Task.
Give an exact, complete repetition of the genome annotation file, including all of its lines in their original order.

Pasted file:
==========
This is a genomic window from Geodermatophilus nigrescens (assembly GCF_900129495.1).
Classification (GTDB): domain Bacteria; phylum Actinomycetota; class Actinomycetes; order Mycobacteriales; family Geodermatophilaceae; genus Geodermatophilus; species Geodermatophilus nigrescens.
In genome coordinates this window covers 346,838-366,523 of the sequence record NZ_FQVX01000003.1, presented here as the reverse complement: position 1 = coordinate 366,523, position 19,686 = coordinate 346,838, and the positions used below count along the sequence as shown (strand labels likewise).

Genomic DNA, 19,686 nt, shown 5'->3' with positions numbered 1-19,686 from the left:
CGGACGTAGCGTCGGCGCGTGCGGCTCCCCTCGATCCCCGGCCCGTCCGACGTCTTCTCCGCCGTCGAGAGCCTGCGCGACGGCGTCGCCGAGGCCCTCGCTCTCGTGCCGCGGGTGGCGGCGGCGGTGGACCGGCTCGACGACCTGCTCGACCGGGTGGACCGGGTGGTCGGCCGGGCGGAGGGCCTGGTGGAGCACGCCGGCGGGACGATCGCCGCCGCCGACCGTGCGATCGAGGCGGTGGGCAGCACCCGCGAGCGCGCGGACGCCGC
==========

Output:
This is a genomic window from Geodermatophilus nigrescens (assembly GCF_900129495.1).
Classification (GTDB): domain Bacteria; phylum Actinomycetota; class Actinomycetes; order Mycobacteriales; family Geodermatophilaceae; genus Geodermatophilus; species Geodermatophilus nigrescens.
In genome coordinates this window covers 346,838-366,523 of the sequence record NZ_FQVX01000003.1, presented here as the reverse complement: position 1 = coordinate 366,523, position 19,686 = coordinate 346,838, and the positions used below count along the sequence as shown (strand labels likewise).

Genomic DNA, 19,686 nt, shown 5'->3' with positions numbered 1-19,686 from the left:
CGGACGTAGCGTCGGCGCGTGCGGCTCCCCTCGATCCCCGGCCCGTCCGACGTCTTCTCCGCCGTCGAGAGCCTGCGCGACGGCGTCGCCGAGGCCCTCGCTCTCGTGCCGCGGGTGGCGGCGGCGGTGGACCGGCTCGACGACCTGCTCGACCGGGTGGACCGGGTGGTCGGCCGGGCGGAGGGCCTGGTGGAGCACGCCGGCGGGACGATCGCCGCCGCCGACCGTGCGATCGAGGCGGTGGGCAGCACCCGCGAGCGCGCGGACGCCGC